Tax Benefits for Education
Tax credits, deductions and savings plans can help taxpayers with their expenses for higher education.
- A tax credit reduces the amount of income tax you may have to pay.
- A deduction reduces the amount of your income that is subject to tax, thus generally reducing the amount of tax you may have to pay.
- Certain savings plans allow the accumulated earnings to grow tax-free until money is taken out (known as a distribution), or allow the distribution to be tax-free, or both.
- An exclusion from income means that you won’t have to pay income tax on the benefit you’re receiving, but you also won’t be able to use that same tax-free benefit for a deduction or credit.
An education credit helps with the cost of higher education by reducing the amount of tax owed on your tax return. If the credit reduces your tax to less than zero, you may get a refund. There are two education credits available: the American Opportunity Tax Credit and the Lifetime Learning Credit.
Who Can Claim an Education Credit?
There are additional rules for each credit, but you must meet all three of the following for either credit:
- You, your dependent or a third party pays qualified education expenses for higher education.
- An eligible student must be enrolled at an eligible educational institution.
- The eligible student is yourself, your spouse or a dependent you list on your tax return.
If you’re eligible to claim the lifetime learning credit and are also eligible to claim the American opportunity credit for the same student in the same year, you can choose to claim either credit, but not both. You can’t claim the AOTC if you were a nonresident alien for any part of the tax year unless you elect to be treated as a resident alien for federal tax purposes.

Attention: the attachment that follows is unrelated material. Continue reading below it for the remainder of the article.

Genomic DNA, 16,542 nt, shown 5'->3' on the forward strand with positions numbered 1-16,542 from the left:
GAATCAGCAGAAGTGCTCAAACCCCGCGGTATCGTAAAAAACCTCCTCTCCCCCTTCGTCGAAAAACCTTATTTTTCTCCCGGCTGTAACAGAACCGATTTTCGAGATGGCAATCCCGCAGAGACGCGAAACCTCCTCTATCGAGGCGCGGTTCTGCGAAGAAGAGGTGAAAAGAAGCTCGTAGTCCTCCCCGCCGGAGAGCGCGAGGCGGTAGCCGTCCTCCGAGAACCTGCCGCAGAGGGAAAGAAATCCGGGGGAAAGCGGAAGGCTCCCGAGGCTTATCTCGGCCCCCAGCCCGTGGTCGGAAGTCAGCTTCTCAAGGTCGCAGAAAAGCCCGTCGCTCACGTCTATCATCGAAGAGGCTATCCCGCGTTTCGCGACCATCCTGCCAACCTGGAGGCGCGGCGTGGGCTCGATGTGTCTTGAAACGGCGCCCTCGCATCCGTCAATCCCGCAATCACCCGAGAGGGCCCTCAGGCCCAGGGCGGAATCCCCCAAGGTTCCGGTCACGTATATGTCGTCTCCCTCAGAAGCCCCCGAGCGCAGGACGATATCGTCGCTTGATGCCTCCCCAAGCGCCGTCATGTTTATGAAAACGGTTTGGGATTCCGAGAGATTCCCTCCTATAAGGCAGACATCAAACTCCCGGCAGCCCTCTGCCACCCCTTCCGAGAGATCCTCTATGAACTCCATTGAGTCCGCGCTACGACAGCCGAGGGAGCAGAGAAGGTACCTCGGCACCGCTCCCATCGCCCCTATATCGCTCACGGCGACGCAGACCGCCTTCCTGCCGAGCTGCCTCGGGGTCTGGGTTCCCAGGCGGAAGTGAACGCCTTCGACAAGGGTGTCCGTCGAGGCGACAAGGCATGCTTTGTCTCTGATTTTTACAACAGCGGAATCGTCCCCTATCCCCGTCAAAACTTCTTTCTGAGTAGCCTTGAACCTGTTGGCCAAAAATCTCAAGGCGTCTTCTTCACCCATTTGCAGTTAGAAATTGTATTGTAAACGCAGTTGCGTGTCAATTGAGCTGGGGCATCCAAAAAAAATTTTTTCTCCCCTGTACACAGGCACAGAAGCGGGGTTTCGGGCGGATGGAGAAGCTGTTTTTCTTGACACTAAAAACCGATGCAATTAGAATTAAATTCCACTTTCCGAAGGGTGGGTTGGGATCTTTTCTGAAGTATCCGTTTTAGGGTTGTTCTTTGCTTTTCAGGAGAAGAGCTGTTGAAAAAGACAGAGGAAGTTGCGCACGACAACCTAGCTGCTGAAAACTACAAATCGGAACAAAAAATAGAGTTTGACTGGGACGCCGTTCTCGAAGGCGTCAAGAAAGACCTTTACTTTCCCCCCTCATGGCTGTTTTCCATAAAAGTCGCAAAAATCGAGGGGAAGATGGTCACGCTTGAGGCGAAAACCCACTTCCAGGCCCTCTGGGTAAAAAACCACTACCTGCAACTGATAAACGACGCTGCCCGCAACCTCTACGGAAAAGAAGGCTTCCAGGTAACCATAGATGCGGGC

Tuition and Fees Deduction
You may be able to deduct qualified education expenses paid during the year for yourself, your spouse or your dependent. You cannot claim this deduction if your filing status is married filing separately or if another person can claim an exemption for you as a dependent on his or her tax return. The qualified expenses must be for higher education.
The tuition and fees deduction can reduce the amount of your income subject to tax by up to $4,000. This means you can claim this deduction even if you do not itemize deductions on Schedule A (Form 1040). This deduction may be beneficial to you if, for example, you cannot take the lifetime learning credit because your income is too high.
You may be able to take one of the education credits for your education expenses instead of a tuition and fees deduction. You can choose the one that will give you the lower tax.